2013 SBPP REU Project Descriptions

The following is a listing of the research project opportunities in 2013:

(Applicants will select their first, second and third choice of research projects in the application)

A.  Development of Bioplastics: This work focuses on using natural polymers, such as plant protein, as a bio-renewable bio-degradable feedstock to replace conventional plastics. Protein based plastics can be easily formulated and processed with conventional polymer processing techniques such as extrusion and injection molding. This project will explore formulations, processing and characterization. Participants will operate polymer processing equipment and analyze and interpret experimental data. (David Grewell lab)

B.  Develop a Downstream Process for Extracting Active Compounds from Algae or Pyrolytic Bio-oil from Lignocellulosic Biomass: Pyrolysis of lignocellulosic biomass generates crude bio-oil containing a variety of anhydrosugars and acetate which are ideal for microorganism growth. The goal of this research project is to develop a unique microalgae culture process using acetic acid rich bio-oil for producing lipid-rich algal biomass. The student will work on fermentation optimization with focusing on using fermenters for microalgal fermentation. (Zhiyou Wen lab)

C.  Measurement of biomass quality: Biomass quality is a key component in an economically sustainable biomass supply chain.  The student will work with analytical processes to measure biomass quality, particularly moisture and ash content, and will conduct research on biomass processing steps to improve biomass quality at a biorefinery. (Matt Darr lab)

D.  Biomass harvest logistics: Logistics of biomass feedstocks offer unique challenges in providing a year round feestock supply due to their low density and relatively large collection radius around the biorefinery.  The student will analyze GIS data on biomass harvesting and transportation systems to quantify the current productivity of logistics systems and will help develop recommendations for improved biomass supply chain systems. (Matt Darr lab)

E.  Analysis and Development of Biomass Densification Systems: The primary challenge related to the development of viable feedstock supply chains is the collection and transportation of low density biomass material.  The present systems utilize conventional forage harvest systems based on large round and square balers.  The student will analyze, develop recommendations and designs for alternative densification systems for  biomass harvest and transportation. (Stuart Birrell lab)

F.  Modeling Soil Loss Association with Corn Stover Removal: Corn stover has potential value as a cellulosic feedstock for biofuel production, but at the same time, it has soil conservation value as surface cover that helps to protect against soil loss.  The extent to which corn stover can be sustainably harvested varies depending on local conditions.  Using soil loss modeling, the student will explore how to offer site-specific recommendations to producers. (Amy Kaleita lab)

G.  Real Time Soil Nitrogen Monitoring: Especially in the upper Midwest, a major hurdle for sustainable energy crop production is minimizing and managing nitrogen export from farmland.  One avenue of research for promoting better management is the development of soil sensors capable of monitoring soil nitrogen in real time.  The student will test a sensing system currently under development, to track its performance under real field conditions. (Amy Kaleita lab)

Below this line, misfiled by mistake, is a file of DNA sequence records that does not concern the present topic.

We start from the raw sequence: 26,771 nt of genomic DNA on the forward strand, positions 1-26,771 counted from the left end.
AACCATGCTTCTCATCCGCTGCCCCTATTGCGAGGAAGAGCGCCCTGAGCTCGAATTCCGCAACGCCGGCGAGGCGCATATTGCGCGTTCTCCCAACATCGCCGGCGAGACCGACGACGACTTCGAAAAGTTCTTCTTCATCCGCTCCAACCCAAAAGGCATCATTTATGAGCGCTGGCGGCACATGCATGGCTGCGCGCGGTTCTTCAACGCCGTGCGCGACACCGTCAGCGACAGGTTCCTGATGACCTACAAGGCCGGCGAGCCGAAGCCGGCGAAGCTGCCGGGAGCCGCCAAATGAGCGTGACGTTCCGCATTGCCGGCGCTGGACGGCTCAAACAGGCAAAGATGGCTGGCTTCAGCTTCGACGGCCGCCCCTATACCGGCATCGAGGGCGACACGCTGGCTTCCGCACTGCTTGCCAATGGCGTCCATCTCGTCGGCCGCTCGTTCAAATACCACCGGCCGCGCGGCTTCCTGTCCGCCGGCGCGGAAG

H.  Establishing the Framework for a Watershed Scale Life-Cycle Assessment: The student will develop a life-cycle assessment of typical Midwestern United States agricultural production with consideration of changes due to external factors such as the presence of a new cellulosic ethanol plant.  In additional to a standard LCA, students will build modeling capabilities to predict the impact of farm level management decisions on downstream water quality.  The economic impacts of the predicted changes in water quality will be assessed, expanding the LCA to the watershed scale. (Michelle Soupir lab and Kurt Rosentrater lab collaboration)

I.  Techno-Economic Analysis of Upgrading Existing Ethanol Plants into Biorefineries: A computer model will be used to simulate the addition of new processing systems to an existing ethanol plant.  These may include anaerobic digestion, protein/fiber fractionation, and algae bioreactors.  The student will program the models and conduct simulations to determine net profitability for the ethanol plant by implementing these new technologies. (Kurt Rosentrater lab)

J.  Optimization of Fractionation Systems for Biomass: The student will use pilot-scale mechanical and air classification systems to fractionate biomass (DDGS, corn stover, and other materials) particles into various components.  The student will determine optimal processing conditions for each biomass, processing costs, and efficiencies of these operations. (Kurt Rosentrater lab)

K.  Extrusion Processing of Cereals and Coproducts into Value-Added Products: The student will conduct pilot-scale extrusion processing of various grains, cereals, and coproducts, and will produce human foods, pet foods, and aquatic feed products.  After processing, the student will conduct extensive physical and chemical characterization of the extruded products, in order to determine optimal processing conditions.  The student will also determine processing costs and efficiencies. (Kurt Rosentrater lab)

L.  Modeling of Biomass Structures: Using mathematical and computer-based models, the student will develop models of various biomass (corn stover, switchgrass, reed canary grass, etc.) stuctures, such as leaf, stem, and stalk components.  These models will then be used to predict properties such as mechanical strength, which is essential for the design and operation of harvesting and processing equipment. (Kurt Rosentrater lab)